Home schooling

How Home Schooling Works

Many parents who consider educating their children at home want to know how home schooling works. This can be a question of what homeschooling accomplishes, or the process by which it is accomplished.  We will discuss both of these here. 

Without realizing it, most parents begin homeschooling their children well before they go to school. Many children already know their alphabets, the names of animals, colors and other bits and pieces of reading, writing and math before formal schooling is required. This is mostly due to the time a parent has chosen to spend teaching the child in the home. Home education is just a natural progression from there. Instead of sending their children to a public school, parents choose their own curriculum and teach in ways that best suit each child. Although there are several situations that motivate parents to school at home, at it's most basic, this is how home schooling works.

How homeschooling works

What does home schooling accomplish?

Those desiring to homeschool always have things they hope to accomplish. High on the list of most homeschooling parents are things like creating an environment where the child is free to learn at their own pace and style and removal of negative influences such as other students who do drugs, talk with disrespect, use foul language, etc. Many of these parents also wish to see strong character development and family bonding occur in their children.

Homeschooling accomplishes academic learning to whatever degree the student and teacher wish to take it. Teaching is a continuation of your own learning process along with your children. Thankfully, with the help of the internet, various books and support groups, all the information you could need is at your fingertips.

What is the process?

The success of any endeavor depends on the level of determination and clarity of purpose of those undertaking it. Once the parents have come up with a clear and intentional idea of what they want to accomplish, it is time to consider the practical side of what homeschooling involves.


Expense is a good place to start. While home schooling does not require the tuition of a private school there is still some cost involved. Depending on the curriculum chosen it may cost anywhere between a few hundred dollars to a few thousand every year. Parents may choose to buy courses for their children that are completely developed and require only supervision and tutoring, or they may create their own classes from scratch with the aid of a wide variety of resources to aid them. Some families may even wish to start some sort of home based business in which the children can participate, in order to supplement the household income and aid in expenses.

Also part of the process are scheduling, picking curriculum, deciding which parent will teach what subject, and other such details. The process of how homeschooling works can be as simple or as complex as a parents or guardian choose to make it. The supreme advantage of having a school at home is that it can be flexible and completely determined by the individual family needs. There will be certain regulations which must be followed, and these vary from state to state. These regulations involve who can homeschool, state requirements for reporting and testing (if any), and sometimes certain academic subjects required, but beyond these the choices are up to the family.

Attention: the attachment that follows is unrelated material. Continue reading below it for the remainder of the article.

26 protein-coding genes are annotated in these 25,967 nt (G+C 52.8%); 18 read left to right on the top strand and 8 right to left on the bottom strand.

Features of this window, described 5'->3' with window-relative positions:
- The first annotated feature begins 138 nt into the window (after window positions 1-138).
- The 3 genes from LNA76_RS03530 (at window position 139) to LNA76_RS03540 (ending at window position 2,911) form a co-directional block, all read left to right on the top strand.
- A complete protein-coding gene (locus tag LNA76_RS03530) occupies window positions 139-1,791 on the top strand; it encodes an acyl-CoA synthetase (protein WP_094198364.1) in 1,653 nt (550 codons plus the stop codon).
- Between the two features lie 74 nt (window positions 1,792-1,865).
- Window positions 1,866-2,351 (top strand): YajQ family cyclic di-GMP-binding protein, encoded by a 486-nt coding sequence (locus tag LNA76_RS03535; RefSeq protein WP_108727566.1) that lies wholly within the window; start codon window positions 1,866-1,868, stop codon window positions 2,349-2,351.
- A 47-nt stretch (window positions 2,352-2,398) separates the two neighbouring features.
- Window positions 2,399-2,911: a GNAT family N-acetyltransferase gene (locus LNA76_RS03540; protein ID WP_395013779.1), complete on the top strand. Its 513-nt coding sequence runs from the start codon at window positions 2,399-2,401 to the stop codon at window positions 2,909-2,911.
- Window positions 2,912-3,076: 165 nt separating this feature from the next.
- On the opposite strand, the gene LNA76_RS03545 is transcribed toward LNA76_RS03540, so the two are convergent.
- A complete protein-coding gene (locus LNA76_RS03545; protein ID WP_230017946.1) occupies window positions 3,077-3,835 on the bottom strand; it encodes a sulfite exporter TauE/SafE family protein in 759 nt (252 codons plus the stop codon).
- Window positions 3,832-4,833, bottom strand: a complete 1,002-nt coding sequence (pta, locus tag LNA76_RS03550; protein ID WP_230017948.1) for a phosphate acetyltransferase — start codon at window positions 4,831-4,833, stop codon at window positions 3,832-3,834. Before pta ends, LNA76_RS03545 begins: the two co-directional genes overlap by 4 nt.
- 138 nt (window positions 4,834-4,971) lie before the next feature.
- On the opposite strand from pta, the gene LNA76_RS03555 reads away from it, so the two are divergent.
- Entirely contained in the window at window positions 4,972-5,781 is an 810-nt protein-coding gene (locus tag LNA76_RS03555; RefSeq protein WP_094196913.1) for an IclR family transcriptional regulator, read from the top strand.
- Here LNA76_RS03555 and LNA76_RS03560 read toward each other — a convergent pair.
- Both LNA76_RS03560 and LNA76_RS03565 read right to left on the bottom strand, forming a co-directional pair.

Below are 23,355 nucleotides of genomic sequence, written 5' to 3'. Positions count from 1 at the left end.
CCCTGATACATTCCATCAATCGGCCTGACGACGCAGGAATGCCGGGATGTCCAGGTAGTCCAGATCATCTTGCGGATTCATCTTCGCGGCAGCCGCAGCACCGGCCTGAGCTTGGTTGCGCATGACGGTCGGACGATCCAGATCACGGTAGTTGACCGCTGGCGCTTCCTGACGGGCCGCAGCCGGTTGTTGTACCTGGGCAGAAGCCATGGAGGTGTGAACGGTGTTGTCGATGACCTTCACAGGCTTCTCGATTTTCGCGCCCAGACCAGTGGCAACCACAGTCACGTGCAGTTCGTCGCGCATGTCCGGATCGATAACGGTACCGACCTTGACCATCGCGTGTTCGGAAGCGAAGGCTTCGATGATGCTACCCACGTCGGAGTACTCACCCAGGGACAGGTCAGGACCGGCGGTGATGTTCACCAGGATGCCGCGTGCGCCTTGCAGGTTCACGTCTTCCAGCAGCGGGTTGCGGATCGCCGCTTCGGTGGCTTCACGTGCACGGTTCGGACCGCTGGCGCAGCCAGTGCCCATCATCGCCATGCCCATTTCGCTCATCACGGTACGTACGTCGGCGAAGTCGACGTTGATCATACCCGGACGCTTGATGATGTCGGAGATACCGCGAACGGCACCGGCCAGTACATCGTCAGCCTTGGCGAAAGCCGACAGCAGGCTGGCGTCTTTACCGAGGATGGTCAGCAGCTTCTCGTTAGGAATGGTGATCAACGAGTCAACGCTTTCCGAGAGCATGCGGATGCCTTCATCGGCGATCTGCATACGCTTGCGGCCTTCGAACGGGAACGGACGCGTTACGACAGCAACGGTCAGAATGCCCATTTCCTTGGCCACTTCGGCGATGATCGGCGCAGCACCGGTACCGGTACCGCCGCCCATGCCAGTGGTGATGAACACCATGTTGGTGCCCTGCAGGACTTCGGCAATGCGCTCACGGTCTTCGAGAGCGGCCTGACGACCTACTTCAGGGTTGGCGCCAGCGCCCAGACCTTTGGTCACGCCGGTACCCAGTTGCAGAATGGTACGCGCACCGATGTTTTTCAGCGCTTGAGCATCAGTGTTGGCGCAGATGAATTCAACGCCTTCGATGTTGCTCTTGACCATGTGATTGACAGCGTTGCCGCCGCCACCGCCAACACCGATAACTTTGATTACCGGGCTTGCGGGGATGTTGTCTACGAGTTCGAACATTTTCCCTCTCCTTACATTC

How do you start?

The first part of this answer is that there are as many places to start as there are families who want to school at home. Since it is literally that varied, it is important to choose the method that works best for you and your children. The first thing is to determine what kind of structure would work best for your home school and map out a flexible schedule for the week. All families that home school need at least a loosely structured schedule or there will be chaos and frustration and you will accomplish very little. So you must decide if you want all your schooling to take place in the morning, or if you prefer to spread it out over the whole day? How many hours in the day it will require to accomplish that days goals? Do you want to school every day or take a day off in the middle of the week? Will you have regular outings planned with other home schoolers or schedule activities as they come up?

To give an example, if you have a first grader, your hours of sit down book-work will be less than if you have a high schooler. Thus you might have a very light schedule for that child, say from 8am. to 9am. with workbooks, a 1/2 hour break, and another hour of hands on activities such as using math in cooking or doing simple science projects. If you have several children of different ages, you may want to make a schedule for each child individually. After you work out the specifics, these schedules will often work nicely for repeating week after week.

Where to look

If you are just beginning to homeschool, or for any reason you lack the confidence to create your own style of homeschooling, ready-made A to Z directions,  helps and fully developed homeschooling plans are available.  Two sources for varied plans are Home Studies International at hsi.edu, or the Sower Academy at  810-714-5853.

If you are opting for creating your own homeschooling plan, a wide variety of curriculums and supplies can be found at Alpha Omega Publications at AOP.com or 800-622-3070.  Of course there are many more sources for both of these needs.

Two good books on how homeschooling works are Home Style Teaching and Home Spun School both by Dr. Raymond Moore, one of the major pioneers of homeschooling.

How home schooling works, as you can see, can be as varied as there are imaginations, and as exacting as you make it.